ETA/Yannick Read

There's "no excuse for the big man to always roll in an SUV," says the inventor of this eco-friendly holy tricycle.

Take a minute to look at the absolutely beaming face of the Pope in the above image. Although it's only an artistic rendering, I am 100 percent certain this is how happy His Holiness will be once he test-drives the world's first "pedal-powered popemobile."

After all, this is a man who rode the public-bus system for 15 years. Don't you think he'd love to show the world his commitment to sustainability by cruising around on a no-emissions tricycle? It would be right in line with the Vatican's recent moves toward greenness, what with Pope Benedict's electric car, solar panels and carbon-offset forestry program.

The blessed bike, featured recently on Urban Velo, is the work of Yannick Read, an British inventor with a passion for unorthodox vehicles – he's built one cycle that blasts motorists with a train horn and another with an ejector seat and flamethrower called BOND ("Built Of Notorious Deterrents"). Read took on the challenge of reinventing the popemobile at the urging of the Environmental Transport Association, a sustainable motoring organization with offices near London. He says the idea was "obvious when you think about," adding that there's "no excuse for the big man to always roll in an SUV."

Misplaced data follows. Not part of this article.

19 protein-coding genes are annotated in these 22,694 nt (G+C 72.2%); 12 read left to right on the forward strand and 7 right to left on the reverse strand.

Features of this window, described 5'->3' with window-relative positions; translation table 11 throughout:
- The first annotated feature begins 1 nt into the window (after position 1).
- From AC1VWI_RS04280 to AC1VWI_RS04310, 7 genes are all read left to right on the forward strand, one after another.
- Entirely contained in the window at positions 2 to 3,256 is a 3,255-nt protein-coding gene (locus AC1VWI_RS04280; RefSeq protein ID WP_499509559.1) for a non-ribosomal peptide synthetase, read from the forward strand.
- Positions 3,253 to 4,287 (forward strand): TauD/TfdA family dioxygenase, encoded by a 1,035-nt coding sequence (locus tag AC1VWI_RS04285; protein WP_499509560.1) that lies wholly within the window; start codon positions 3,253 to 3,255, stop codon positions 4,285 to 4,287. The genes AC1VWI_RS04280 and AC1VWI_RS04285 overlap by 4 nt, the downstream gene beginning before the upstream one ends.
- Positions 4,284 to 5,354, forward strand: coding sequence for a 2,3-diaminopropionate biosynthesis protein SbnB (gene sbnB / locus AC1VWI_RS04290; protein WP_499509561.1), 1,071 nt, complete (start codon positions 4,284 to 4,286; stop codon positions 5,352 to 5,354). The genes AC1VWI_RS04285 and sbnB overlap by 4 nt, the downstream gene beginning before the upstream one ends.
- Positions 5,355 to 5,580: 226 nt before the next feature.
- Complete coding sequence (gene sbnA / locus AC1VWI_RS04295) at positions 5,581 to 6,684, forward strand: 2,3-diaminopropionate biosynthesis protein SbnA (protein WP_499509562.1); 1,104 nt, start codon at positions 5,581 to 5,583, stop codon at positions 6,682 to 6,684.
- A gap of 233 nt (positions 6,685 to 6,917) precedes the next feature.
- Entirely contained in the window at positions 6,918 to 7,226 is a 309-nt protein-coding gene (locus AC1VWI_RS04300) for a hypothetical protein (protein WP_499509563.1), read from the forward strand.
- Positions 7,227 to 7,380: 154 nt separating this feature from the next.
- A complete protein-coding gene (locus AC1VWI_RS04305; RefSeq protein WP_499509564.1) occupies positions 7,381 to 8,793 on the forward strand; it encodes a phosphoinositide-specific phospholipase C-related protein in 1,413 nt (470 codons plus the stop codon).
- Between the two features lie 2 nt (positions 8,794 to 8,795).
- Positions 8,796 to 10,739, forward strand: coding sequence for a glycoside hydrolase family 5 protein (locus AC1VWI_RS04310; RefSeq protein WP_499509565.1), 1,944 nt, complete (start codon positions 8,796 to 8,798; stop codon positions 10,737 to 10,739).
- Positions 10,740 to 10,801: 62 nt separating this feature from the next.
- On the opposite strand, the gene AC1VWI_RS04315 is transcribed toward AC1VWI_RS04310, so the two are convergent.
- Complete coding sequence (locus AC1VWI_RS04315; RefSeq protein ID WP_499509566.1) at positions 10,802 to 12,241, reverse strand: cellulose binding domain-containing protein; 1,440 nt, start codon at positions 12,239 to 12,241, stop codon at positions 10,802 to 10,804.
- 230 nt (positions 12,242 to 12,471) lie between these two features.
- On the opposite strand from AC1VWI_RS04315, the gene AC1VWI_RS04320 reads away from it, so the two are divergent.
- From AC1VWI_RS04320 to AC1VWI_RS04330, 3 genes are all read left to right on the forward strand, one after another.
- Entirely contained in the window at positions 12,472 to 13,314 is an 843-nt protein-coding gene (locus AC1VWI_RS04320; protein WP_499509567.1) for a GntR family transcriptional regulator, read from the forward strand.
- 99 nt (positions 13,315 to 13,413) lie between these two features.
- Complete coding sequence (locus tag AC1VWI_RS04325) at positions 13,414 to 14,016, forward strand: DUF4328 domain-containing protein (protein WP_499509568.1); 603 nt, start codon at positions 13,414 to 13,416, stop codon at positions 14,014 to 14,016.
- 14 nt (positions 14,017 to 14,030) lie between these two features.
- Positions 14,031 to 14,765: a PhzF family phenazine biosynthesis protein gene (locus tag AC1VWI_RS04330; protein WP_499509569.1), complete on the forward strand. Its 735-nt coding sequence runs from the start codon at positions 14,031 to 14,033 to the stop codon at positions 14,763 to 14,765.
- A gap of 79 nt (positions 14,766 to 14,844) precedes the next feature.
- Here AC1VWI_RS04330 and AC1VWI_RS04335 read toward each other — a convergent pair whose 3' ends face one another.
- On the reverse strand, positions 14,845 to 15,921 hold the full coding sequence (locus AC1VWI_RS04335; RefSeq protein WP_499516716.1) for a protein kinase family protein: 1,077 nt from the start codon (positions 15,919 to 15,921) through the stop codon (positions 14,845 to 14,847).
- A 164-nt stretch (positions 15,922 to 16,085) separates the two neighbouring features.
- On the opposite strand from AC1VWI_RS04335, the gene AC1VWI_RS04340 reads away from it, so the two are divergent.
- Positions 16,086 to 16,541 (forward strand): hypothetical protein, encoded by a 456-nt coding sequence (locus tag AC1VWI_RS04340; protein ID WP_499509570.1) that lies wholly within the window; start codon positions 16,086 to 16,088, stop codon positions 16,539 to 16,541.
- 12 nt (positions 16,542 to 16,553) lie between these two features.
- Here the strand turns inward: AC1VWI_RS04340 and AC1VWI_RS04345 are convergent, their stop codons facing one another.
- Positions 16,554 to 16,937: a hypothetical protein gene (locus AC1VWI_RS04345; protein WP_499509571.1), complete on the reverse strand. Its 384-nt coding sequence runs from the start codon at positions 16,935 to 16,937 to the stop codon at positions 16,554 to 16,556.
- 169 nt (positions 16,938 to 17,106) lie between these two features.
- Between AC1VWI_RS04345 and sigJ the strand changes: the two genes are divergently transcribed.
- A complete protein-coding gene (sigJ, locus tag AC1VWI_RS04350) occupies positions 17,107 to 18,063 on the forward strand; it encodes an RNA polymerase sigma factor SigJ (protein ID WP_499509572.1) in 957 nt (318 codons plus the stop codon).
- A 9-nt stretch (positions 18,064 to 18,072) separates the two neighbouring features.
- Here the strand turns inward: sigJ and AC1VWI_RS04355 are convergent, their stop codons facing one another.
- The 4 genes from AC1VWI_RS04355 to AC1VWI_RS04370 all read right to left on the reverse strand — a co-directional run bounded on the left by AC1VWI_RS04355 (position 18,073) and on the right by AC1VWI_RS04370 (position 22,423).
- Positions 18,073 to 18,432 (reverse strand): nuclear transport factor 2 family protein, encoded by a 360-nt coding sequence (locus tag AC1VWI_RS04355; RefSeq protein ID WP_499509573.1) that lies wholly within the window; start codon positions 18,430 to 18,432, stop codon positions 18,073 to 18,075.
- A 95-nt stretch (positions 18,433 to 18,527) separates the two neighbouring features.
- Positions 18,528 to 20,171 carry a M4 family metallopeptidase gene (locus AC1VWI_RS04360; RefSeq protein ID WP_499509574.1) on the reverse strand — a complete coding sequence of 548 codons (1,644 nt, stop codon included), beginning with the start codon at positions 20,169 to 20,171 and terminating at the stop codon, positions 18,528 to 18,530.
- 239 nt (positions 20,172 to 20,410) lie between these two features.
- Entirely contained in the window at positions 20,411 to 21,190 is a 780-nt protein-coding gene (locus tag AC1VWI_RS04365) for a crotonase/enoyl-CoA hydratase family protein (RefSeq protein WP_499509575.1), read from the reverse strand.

Here's the skinny on the popecycle from the ETA:

The entirely carbon-neutral, pedal-powered Popemobile was originally commissioned by the Environmental Transport Association (ETA) after the previous pontiff, Pope Benedict, expressed his desire for a green, all-electric vehicle.

It is expected that the armour-plated pedal-powered limousine – the first of its kind in the world – will be ready for delivery later this summer.

With a price tag of £175,000 ($268,000), the pedal-powered Popemobile may cost only half the amount of the Pontiff’s current car, but it boasts just as impressive a specification. And in contrast to the current 5-litre V8 petrol-engined Popemobile, the pedal-powered version is silent and has zero emissions.

As you can see, the pope sits inside a little bulletproof cage and does not work the pedals himself, eliminating the risk of his cape being eaten by the gears. The bike has photovoltaic cells on the roof to power its A/C system, blast-proof body panels, an independent oxygen system and low-voltage spotlights in the interior to make the pope glow. The bike's average speed is 6 m.p.h., but if things ever get hairy, an electric motor kicks in and the thing zooms off at a clip of 40 m.p.h.

One Vatican employee is sufficient to provide momentum. Over at the ETA, however, commenter Calebcrawford says what we're all thinking: "I would prefer to see this with possibly three or four people pedaling the pope."

So is Francis going to ditch his four-wheel carrier for the clearly superior alternative? No word on that yet – the Holy See hasn't deigned to give him a response. "It's a serious proposal that we've emailed to the Vatican," the inventor tweets, "but understandable that its being taken as 100% April Fool."

Images courtesy of Yannick Read and ETA

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